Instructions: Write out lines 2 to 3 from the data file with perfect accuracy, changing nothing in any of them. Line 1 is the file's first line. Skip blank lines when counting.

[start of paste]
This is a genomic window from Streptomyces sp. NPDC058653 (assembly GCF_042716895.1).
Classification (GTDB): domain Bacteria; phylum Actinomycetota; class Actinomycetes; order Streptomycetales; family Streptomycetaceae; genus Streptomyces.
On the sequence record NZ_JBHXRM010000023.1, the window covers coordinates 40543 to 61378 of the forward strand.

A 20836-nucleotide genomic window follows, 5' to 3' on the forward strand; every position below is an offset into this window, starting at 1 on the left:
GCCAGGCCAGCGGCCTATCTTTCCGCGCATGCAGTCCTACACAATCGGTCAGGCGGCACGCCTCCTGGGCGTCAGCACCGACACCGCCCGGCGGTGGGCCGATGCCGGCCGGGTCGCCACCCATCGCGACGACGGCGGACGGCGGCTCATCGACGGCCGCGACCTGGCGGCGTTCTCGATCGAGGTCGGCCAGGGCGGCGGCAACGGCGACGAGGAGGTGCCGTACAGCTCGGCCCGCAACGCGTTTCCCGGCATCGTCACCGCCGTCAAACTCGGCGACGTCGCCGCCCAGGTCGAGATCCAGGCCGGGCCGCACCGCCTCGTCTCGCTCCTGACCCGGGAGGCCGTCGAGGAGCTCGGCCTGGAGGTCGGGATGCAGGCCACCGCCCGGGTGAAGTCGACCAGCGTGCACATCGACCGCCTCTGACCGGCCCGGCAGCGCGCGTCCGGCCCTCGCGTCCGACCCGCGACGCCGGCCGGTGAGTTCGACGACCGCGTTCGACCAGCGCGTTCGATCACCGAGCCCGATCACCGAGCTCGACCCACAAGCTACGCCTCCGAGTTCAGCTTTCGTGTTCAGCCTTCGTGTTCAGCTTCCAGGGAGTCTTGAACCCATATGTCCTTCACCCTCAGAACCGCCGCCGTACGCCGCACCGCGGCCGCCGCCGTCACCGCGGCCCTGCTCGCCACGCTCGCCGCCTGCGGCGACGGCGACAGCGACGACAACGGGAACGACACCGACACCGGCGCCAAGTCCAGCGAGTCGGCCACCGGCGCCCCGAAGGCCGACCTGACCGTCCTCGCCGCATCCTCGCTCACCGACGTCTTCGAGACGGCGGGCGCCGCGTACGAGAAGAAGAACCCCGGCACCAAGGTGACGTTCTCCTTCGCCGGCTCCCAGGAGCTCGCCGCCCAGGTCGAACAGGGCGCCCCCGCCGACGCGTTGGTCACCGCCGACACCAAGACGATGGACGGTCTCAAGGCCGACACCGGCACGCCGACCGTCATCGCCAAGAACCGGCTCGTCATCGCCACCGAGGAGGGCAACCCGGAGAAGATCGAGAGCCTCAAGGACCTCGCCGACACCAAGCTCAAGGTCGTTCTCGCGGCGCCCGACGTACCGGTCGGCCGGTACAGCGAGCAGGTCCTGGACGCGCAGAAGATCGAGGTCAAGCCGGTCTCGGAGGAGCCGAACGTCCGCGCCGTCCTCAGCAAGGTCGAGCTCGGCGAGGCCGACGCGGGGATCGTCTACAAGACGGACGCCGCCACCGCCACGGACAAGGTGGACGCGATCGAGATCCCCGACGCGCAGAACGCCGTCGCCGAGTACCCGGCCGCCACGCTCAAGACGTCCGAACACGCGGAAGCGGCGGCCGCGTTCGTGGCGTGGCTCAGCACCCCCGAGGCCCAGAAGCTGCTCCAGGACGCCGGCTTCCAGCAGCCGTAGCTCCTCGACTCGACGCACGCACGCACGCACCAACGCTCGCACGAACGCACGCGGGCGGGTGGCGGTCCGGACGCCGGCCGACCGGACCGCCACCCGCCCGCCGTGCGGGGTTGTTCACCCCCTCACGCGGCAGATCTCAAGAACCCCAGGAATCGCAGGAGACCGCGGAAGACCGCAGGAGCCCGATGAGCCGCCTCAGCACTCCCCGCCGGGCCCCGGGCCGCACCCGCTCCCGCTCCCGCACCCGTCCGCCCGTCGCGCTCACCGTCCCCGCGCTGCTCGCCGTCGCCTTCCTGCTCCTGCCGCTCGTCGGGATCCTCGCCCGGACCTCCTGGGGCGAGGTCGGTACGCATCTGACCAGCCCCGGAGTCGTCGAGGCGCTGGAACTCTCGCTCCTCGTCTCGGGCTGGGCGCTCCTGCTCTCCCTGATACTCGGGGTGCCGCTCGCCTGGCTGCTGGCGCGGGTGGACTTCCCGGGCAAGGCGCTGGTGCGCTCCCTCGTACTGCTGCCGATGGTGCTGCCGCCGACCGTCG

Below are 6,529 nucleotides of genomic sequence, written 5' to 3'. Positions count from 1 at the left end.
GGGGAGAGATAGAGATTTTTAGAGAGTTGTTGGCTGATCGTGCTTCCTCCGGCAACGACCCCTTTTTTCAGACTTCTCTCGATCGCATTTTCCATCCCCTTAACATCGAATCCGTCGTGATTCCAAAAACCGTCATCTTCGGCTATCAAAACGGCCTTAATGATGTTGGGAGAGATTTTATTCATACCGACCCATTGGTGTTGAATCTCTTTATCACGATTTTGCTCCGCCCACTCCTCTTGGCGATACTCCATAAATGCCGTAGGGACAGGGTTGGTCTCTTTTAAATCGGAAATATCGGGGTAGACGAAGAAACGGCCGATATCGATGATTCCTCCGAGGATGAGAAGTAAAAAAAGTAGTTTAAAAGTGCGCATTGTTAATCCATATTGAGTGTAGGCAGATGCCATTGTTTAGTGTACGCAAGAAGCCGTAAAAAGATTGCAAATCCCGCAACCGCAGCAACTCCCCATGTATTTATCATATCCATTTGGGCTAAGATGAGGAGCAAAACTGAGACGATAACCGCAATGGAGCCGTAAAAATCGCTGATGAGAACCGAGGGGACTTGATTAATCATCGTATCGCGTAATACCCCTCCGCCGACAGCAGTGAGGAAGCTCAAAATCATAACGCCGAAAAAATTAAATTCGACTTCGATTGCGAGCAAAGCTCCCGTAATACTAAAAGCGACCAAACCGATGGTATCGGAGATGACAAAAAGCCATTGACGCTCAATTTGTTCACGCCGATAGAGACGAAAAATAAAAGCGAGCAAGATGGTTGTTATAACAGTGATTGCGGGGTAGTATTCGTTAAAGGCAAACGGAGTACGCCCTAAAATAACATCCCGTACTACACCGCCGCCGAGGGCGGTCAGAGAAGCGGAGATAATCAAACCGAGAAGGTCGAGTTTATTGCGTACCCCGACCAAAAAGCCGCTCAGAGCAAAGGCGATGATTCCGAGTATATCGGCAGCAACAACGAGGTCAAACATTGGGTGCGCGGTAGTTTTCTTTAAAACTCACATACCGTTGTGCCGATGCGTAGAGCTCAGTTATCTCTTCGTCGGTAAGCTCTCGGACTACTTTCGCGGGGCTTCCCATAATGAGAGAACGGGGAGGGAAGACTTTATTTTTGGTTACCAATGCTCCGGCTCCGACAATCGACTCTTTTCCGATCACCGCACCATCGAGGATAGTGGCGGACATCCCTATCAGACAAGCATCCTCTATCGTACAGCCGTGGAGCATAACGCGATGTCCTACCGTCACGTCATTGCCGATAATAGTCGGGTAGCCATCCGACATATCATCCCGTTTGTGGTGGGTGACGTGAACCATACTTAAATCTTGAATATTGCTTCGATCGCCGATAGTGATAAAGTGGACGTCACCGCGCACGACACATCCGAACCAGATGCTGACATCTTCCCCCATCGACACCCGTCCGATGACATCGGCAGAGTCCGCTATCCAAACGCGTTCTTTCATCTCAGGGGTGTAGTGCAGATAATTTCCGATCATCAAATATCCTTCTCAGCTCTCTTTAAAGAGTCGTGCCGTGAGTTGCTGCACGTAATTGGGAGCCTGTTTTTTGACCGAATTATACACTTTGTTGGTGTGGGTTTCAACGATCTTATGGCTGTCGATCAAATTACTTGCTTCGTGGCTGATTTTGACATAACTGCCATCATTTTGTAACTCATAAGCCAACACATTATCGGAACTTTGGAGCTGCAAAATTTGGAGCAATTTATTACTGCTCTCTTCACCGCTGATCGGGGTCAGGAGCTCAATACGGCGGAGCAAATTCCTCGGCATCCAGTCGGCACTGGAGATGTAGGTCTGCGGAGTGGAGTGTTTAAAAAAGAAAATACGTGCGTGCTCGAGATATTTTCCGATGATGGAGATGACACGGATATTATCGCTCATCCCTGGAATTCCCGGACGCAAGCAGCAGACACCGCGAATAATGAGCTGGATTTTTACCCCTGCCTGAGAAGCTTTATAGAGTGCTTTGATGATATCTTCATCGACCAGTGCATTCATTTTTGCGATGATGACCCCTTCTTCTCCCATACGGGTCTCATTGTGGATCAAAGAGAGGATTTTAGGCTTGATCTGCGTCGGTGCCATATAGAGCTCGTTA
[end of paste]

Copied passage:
Classification (GTDB): domain Bacteria; phylum Actinomycetota; class Actinomycetes; order Streptomycetales; family Streptomycetaceae; genus Streptomyces.
On the sequence record NZ_JBHXRM010000023.1, the window covers coordinates 40543 to 61378 of the forward strand.